BD-ROM AV allows for 32 audio streams (including a primary and secondary associated with corresponding primary and secondary video streams) in up to eight channels and up to 24-bit/192kHz quality to accompany the video. Audio can be compressed using one or more of a variety of specified constant (CBR) and variable bitrate (VBR) codecs with the scheme(s) chosen while encoding the source material before or while authoring the disc.

The primary audio stream supports Linear Pulse Code Modulation (LPCM), Dolby Digital (AC-3), Dolby Digital Plus (DD+), Dolby Lossless (a superset of Dolby TrueHD), DTS Digital Surround (DTS), DTS-96/24, DTS-ES and DTS-HD (formerly DTS++) which includes DTS Core, DTS-HD High Resolution Audio (DTS-HD HR) and DTS-HD Master Audio (DTS-HD MA), as well as DigiRise DRA (added Mar. 2009 in BD-ROM 2.0 Part 3 v.2.3 specifications). For the secondary audio stream, Dolby Digital Plus and DTS Express (formerly DTS-HD LBR) are defined while interactive audio exclusively employs LPCM (see tables).

BD-ROM AV Primary Audio Stream
  LPCM Dolby Digital Dolby Digital
Plus
Dolby
Lossless
DTS Digital Surround DTS-HD High  Resolution Audio DTS-HD Master Audio DigiRise
DRA
Max. bit rate (Mbps) 27.648 0.640 1.664 (0.640 DD, 1.024 DD+), 4.736 (future) 18.64 (0.640 DD, 18 MB TrueHD) 1.509 6.0 24.5 3
Compression type CBR CBR VBR VBR CBR CBR VBR  
Max. no. channels 8 (48kHz, 96kHz), 6 (192kHz) 5.1 7.1 8 (48kHz, 96kHz), 6 (192kHz) 5.1 8 8 (48kHz, 96kHz), 6 (192kHz) 7.1
Bits/sample 16, 20, 24 16-24 16-24 16-24 16, 20, 24 16, 20, 24 16, 20, 24 16-24
Sampling Freq. (kHz) 48, 96, 192 48 48 48, 96, 192 48 48, 96

48, 96, 192

48, 96
Codec type uncompressed
lossless
lossy lossy lossless lossy lossy lossless lossy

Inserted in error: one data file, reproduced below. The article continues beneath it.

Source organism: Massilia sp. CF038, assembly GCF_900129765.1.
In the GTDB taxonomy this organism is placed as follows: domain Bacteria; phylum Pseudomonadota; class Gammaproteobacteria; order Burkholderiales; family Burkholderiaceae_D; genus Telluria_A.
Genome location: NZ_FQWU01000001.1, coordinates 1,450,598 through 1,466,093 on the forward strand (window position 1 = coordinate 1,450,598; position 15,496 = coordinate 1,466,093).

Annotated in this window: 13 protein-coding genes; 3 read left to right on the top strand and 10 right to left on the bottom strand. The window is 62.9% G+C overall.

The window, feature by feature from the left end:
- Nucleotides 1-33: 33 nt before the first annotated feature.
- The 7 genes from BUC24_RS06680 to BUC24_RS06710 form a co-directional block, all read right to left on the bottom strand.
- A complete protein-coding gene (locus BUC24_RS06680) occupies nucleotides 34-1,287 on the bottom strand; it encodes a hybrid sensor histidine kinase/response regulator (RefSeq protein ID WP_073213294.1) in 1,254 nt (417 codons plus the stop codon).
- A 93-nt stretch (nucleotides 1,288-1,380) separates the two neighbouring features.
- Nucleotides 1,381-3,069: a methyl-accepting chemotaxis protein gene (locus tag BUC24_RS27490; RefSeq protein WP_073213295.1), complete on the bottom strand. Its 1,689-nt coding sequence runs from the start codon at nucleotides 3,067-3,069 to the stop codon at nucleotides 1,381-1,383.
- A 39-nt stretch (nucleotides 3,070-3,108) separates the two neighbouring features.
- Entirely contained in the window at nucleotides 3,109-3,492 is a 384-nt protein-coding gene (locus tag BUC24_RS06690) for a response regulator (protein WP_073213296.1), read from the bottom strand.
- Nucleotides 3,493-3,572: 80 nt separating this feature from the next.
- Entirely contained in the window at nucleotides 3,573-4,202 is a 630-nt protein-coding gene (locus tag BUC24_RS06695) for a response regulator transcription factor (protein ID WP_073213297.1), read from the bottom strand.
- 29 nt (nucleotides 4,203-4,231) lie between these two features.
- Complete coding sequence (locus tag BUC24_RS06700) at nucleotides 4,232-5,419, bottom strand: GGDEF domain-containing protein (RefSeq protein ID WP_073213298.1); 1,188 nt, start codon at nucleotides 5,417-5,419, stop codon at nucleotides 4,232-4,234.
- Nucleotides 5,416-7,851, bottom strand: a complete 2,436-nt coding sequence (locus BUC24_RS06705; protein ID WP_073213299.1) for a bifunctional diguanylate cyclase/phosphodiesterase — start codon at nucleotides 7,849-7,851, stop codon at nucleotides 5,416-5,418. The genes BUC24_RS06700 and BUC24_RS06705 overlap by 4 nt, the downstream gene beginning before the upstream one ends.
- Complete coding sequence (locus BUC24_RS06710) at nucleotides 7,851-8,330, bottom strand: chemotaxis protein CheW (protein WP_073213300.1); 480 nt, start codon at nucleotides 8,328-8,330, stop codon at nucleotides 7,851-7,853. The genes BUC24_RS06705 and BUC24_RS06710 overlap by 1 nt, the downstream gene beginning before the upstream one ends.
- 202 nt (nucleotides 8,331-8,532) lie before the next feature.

Max no. streams 32 32 32 32 32 32 32 32
BD-ROM AV Secondary Audio Stream
  Dolby Digital Plus DTS Express
Max. bit rate (Kbps) 256 256
Max. no. channels 5.1 5.1
Bits/sample 16-24 16-24
Sampling Freq. (kHz) 48 48
BD-ROM AV Interactive Audio Stream
  LPCM
Max. no. channels 2
Bits/sample 16
Sampling freq. (kHz) 48

Each BD playback device is designed to decode LPCM, Dolby Digital and DTS Digital Surround with the other codecs available as options. Since a BD device might be equipped with only the mandatory Dolby Digital and DTS Digital Surround decoders, the optional Dolby Digital Plus, Dolby Lossless and DTS-HD Master Audio streams additionally incorporate companion Dolby Digital or DTS Digital Surround bitstreams to ensure at least minimum playback compatibility. Further, any BD-ROM AV disc that employs DigiRise DRA must also include an accompanying LPCM, Dolby Digital or DTS Digital Surround stream.

The presentation graphics plane (HDMV and BD-J modes) displays graphic or text-based subtitles separately while the interactive graphics plane (HDMV mode) carries graphic menus. Graphics are full color bitmaps with various visual effects available (fade, wipe, scroll, etc.) while text subtitles (HDMV mode) consist of vector-based international characters with font, style, color and position information along with similar effects (see tables). An HDMV mode movie title can also be authored to offer users a choice of text sizes, colors and display positions. The text subtitle stream is stored and read out-of-mux so multiple subtitle streams can be made available and accessed without consuming space in the main AV stream.

Presentation Graphics and Interactive Graphics Streams
Presentation plane main usage Subtitles (presentation graphics stream), Menus (interactive graphics stream)
Number of presentation planes 2
Plane size 1920×1080, 1280×720, 720×480, 720×576
Color 8-bit index lookup table YCrCb (24-bit color + 8-bit alpha)
Compression Run length encoding (RLE)
Animation effects Fade in/out, color changing, wipe in/out, scrolling
HDMV Mode Text Subtitile Streams
Presentation plane name Presentation graphics
Plane size 1920×1080, 1280×720, 720×480, 720×576
Character Encoding Unicode 2.0 (UTF-8 and UTF-16E), Shift-JIS, KSC 5601-1987 (including KSC 5653), GB18030-2000, GB2312, BIG5
Color 8-bit index lookup table YCrCb (24-bit color + 8-bit alpha)
Effect Fade in/out, color changing
Presentation style Text position/flow/alignment, font style/size/color
User-changeable style Text position, font size, line space

HDMV mode incorporates several types of visual menus (pop-up, multi-page, always-on) to contain information and assorted buttons for navigation and feature control. A pop-up menu can be activated over top of a playing (or paused) movie without interrupting the audio and video underneath as can a multi-page menu consisting of interconnected screens. Each is stored as an out-of-mux stream and is preloaded into the BD player’s buffer before playback begins. An always-on menu is akin to that on conventional DVD and is preloaded or multiplexed with the video stream.